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Honor, betrayal and mind-blowing action as only acclaimed cult director Takashi Miike can bring! Seiji and Yoshifumi are the only members of the Muto branch of the Date Family. The two respect and love their leader, Mr. Muto, like a father and the three share a firm bond. But their fate is sealed when the Family is involved in a conflict. Muto is unable to pay his share of funds for the oncoming battle but tells executives of the Family that he would fight at the front line instead. In the wish to protect Muto, Seiji has him arrested by the police. Ignoring the Family executives' mocks of "Muto escaped to prison", Seiji prepares for the battle and attacks like a demon on behalf of his boss
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Top customer reviews
As far as Yakuza Demon goes, it is a little tame for a Miike film but that's what makes it and him so great. One of my few complaints about him is all the rape/gay/weird sex stuff he throws into his movies (Dead or Alive Final, parts of Ichi-thought I loved that film, Shinjuku Triad Society, etc.) This film is very intense when it needs to be, beautifully shot and believable. I would just like to know which city in Japan it's filmed in because it's clearly not Tokyo. Anyway, big thumbs up. Definitely one of Miike's finest.
Muto is a humble man, yet, because of the honor of the clan, and due to the fact he has no money to contribute, he tells the other brothers of his clan that he will make a hit on a middle yakuza of the opposing clan known as the Tendo family, which made the hit on them. However, Seiji, who is also known as 'Sinji the Ripper' wants to do this for the boss--even though he has already been in jail for a long time for another transgression. However, the leader Muto tells him that he will do the hit, as it is not right for Seiji to go back to jail again. Yet something happens, which changes things for this poor yakuza clan. Seiji decides to protect his boss, and in doing so he makes a hit on a major leader of the Tendo clan. This spells doom for his own Date clan. For while the Date clan has several men, they do not have as large an outfit as the Tendo family. With his own brotherhood of yakuza leaving him high and dry, Seiji and his close yakuza brother Yoshifumi find themselves battling an organization of 15,000 men.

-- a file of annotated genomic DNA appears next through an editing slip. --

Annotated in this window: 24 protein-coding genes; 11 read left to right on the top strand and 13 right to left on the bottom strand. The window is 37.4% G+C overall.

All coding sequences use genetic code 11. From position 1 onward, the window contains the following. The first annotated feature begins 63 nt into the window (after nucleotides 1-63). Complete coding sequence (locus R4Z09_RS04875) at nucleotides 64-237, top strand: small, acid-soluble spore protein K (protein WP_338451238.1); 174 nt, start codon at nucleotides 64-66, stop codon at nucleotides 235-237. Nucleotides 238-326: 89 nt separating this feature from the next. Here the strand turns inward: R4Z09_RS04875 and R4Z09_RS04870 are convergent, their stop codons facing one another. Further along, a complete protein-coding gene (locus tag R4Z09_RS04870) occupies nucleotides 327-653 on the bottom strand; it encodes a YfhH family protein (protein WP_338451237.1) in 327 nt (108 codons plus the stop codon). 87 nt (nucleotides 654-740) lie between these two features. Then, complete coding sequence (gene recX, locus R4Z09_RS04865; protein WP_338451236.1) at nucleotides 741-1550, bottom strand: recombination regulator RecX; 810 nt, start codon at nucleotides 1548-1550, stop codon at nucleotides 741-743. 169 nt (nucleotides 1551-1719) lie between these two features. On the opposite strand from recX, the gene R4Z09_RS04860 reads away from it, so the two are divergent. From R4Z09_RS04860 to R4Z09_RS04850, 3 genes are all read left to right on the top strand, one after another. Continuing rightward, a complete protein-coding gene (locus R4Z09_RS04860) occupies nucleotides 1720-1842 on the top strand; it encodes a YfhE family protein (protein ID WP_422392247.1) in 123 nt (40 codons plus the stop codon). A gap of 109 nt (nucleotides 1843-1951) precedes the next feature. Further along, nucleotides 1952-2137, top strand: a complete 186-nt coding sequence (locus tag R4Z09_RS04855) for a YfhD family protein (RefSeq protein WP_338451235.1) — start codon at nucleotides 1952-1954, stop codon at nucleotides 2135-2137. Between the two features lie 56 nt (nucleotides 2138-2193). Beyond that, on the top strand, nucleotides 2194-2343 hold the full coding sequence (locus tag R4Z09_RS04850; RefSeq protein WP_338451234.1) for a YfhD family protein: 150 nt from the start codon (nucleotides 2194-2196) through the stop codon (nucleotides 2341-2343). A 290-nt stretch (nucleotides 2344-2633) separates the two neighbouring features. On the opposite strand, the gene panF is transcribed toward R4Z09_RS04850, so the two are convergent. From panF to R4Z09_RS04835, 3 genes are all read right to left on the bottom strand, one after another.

This is not a violent film, in regards to a yakuza narrative, and especially from Miike's usual standard of film making. All of the characters in the film give simple, yet nuanced performances in this film. And especially actor Riki Takeuchi--who has made a score of films with over-the-top performances. In this film he is more subdued, and the film moves at a slower pace. Yes, there are the occasional action scenes. But you will not find the bizarre character portrayals in the actors that one finds in most of Miike's films. This is a more quiet and reserved film. As the Tendo clan seeks out Seiji, who was responsible for the hit on a major yakuza player, he seeks help from no one but himself. With just a few friends to help him out, we see a departure from the typical yakuza film by Miike. Will the Tendo family finally track Seiji down? Or will Seiji heed the advice of friends and leave Japan? Moreover, will his brothers in the Date family finally help out? The is an above average to good yakuza film by Miike, and is recommended. Rent it first. [Stars: 3.5]
Briefly told: a foot soldier in a very minor, poor Yakuza family runs slightly amuck, protecting the family's boss who has gone crossways with the powers that be. The soldier (played by Yakuza and V-film legend Riki Takeuchi) is nicknamed "Sinji the ripper" and with good reason. Now, both sides are out to destroy this tiny triad. What no one can anticipate, though, is the loyalty and love that bind this tiny family together.
Takashi Miike is an astounding filmmaker. This film has a lonely, abandoned feeling about it - a sad tone - that Miike produces simply with shot composition, lighting, and editing. There is a particular sequence (when Yoshi, the youngest member of the family, goes to meet his girlfriend and must confront apposing gang members alone) that creates a near overwhelming feeling of pathetic doom.
Perhaps Miike is something very rare - a kind of freak, maybe. Like the child that can play a piano at two, or a kid from the cornfields that can swat homers while still in kindergarten; that is to say, a natural.
His work seems effortlessly original. -Mykal Banta